An artist as versatile as Emily Wells is one that should be approached cautiously for a couple reasons. First and foremost, be wary of anyone that fancies themselves a multi-instrumentalist. That could (and often does) mean that they picked up a harmonica set at a pawn shop earlier that month. (Fortunately, thats not the case with Wells.) Second, its almost impossible to look at an artist as truly unique as Emily Wells and admire her through an un-opinionated scope. All too often we draw unfair comparisons between established artists and the newcomer in question. This pigeonholes those actually innovative, which is tragic beyond words.
It would be so easy to just say that Emily Wells sounds like a vague combination of Joanna Newsom, Owen Pallett, and a less hate-inducing Lana Del Rey, but that would be doing the New York songstress a massive injustice. Wells is doing something new, incorporating several genres to create one impressive, dynamic sound. Her eclectic collection of abilities multiplied by her even more eclectic choice of instruments (everything from classic violin to those plastic echo microphones you used to drive your parents crazy with in the ’90s) buoys something that would have been standard into something marvelous.
That said, this album is her first official release since she began recording seven years ago, and as such, its a little scattered. On the whole, however, its a pretty good amalgamation of her wide array of abilities. Theres a healthy dose of her folk-based singer/songwriter sensibility on tracks like Darlin and Piece of It, but theres also a hearty chunk devoted to her vocal finesse, primarily on the boisterous Passenger. By far the most accentuated facet of Wells ability on Mama, though, is her tendency to include subtle hip-hop inflections. “Johnny Cash’s Mama’s House” boasts a classic hip-hop backbeat juxtaposed against her soft crooning that creates a near perfect synergy.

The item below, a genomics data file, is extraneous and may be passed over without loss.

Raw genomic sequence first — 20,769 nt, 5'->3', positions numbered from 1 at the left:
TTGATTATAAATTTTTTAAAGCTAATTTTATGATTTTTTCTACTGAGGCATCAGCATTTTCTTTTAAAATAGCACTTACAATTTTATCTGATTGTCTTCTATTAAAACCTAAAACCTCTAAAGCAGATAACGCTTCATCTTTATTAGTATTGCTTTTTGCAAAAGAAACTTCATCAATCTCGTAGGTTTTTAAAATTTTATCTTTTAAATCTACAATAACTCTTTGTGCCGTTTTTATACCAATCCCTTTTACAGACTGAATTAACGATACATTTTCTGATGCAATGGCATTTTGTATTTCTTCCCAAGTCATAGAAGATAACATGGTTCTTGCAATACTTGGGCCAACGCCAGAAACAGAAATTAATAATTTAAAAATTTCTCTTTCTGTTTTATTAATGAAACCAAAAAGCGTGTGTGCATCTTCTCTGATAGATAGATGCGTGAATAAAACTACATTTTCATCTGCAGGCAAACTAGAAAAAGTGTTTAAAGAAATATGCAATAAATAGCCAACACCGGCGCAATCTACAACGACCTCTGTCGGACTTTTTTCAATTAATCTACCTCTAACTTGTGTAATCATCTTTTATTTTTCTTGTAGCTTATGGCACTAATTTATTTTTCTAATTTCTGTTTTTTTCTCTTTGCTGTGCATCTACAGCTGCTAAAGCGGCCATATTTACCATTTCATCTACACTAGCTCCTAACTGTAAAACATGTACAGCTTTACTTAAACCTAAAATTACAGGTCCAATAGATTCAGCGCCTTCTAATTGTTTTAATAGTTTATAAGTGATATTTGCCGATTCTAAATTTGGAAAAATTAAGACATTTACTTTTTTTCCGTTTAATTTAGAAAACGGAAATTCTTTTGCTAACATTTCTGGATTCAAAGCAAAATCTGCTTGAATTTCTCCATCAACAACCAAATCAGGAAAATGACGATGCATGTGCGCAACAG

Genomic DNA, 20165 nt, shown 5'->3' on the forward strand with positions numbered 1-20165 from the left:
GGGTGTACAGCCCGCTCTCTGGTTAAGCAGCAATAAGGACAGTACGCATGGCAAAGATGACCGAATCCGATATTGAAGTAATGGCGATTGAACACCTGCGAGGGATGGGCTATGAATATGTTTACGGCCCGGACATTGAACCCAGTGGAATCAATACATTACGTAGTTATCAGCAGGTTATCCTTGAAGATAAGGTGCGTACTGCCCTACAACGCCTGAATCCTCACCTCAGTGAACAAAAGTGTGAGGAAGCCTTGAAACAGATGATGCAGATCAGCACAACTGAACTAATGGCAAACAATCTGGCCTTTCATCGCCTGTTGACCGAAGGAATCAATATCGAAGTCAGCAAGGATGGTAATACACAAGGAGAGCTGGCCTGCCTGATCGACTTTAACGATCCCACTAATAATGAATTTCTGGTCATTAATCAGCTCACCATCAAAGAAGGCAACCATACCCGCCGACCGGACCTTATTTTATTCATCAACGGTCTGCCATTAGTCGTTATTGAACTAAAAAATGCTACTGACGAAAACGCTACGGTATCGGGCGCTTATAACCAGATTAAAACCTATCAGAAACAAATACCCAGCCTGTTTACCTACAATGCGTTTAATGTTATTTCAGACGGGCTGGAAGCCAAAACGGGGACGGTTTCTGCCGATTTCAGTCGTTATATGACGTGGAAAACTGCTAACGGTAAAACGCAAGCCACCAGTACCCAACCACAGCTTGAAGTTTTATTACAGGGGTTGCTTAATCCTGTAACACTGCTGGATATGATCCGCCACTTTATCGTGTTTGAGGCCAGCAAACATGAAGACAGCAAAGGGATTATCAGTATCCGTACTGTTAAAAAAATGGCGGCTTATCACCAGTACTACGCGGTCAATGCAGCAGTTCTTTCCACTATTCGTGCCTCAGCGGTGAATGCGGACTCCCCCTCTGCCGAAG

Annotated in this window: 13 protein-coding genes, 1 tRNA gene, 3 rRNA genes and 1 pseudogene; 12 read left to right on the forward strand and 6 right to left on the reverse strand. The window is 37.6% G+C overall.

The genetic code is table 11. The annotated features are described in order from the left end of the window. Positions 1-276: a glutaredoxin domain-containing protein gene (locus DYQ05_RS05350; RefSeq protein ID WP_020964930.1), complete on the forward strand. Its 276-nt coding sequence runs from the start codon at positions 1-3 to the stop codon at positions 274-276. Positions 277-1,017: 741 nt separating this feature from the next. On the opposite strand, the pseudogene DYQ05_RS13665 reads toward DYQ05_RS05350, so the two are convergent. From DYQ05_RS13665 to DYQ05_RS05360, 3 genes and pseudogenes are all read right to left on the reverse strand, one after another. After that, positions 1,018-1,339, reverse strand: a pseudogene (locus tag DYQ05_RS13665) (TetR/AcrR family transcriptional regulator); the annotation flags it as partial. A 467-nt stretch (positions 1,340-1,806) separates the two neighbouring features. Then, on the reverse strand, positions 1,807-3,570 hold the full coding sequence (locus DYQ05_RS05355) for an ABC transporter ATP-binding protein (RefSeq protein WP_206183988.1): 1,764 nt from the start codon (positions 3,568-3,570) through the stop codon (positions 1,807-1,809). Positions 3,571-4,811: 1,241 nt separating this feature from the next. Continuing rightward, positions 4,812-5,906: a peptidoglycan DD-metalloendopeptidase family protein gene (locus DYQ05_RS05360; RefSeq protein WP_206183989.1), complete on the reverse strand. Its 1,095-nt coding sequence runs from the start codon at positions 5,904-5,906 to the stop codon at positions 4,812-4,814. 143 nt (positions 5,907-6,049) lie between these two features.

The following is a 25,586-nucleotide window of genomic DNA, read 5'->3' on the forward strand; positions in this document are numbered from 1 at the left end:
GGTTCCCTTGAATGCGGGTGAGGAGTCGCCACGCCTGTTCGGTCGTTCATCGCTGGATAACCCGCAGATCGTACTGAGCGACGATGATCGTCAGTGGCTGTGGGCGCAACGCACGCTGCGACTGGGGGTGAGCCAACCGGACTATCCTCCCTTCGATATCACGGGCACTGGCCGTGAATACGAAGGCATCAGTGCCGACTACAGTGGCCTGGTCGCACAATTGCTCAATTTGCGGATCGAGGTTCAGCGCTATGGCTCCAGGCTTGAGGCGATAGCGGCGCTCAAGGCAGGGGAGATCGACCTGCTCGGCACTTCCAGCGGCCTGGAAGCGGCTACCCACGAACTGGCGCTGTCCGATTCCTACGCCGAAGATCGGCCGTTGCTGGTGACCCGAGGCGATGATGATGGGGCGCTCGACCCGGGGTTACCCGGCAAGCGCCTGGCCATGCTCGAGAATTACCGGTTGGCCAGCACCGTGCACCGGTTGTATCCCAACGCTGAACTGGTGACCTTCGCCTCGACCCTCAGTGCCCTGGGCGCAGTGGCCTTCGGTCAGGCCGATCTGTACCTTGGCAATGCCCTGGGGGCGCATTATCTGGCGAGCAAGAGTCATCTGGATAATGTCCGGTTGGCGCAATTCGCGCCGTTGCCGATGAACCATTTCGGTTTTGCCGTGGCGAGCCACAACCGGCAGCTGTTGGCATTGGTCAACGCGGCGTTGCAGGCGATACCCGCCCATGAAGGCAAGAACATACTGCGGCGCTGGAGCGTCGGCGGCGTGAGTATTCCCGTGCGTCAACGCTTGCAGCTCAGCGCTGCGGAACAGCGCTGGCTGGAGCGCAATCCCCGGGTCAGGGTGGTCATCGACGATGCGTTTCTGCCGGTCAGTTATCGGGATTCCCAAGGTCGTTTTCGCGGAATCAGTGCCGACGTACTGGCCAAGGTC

Its apparent that Wells is most comfortable with a thick layer of string arrangements and a minimalist approach to hip-hop production. As she croons on the slow jam-esque Mamas Gonna Give You Love, she is completely in her element. As the album moves forward, it becomes increasingly fraught with more and more hi-hat/snare combos until you finally realize that shes actually been doing it the whole time. Her style is subtlety at its finest.
Essential Tracks: “Passenger”, “Mama’s Gonna Give You Love”, and “Johnny Cash’s Mama’s House”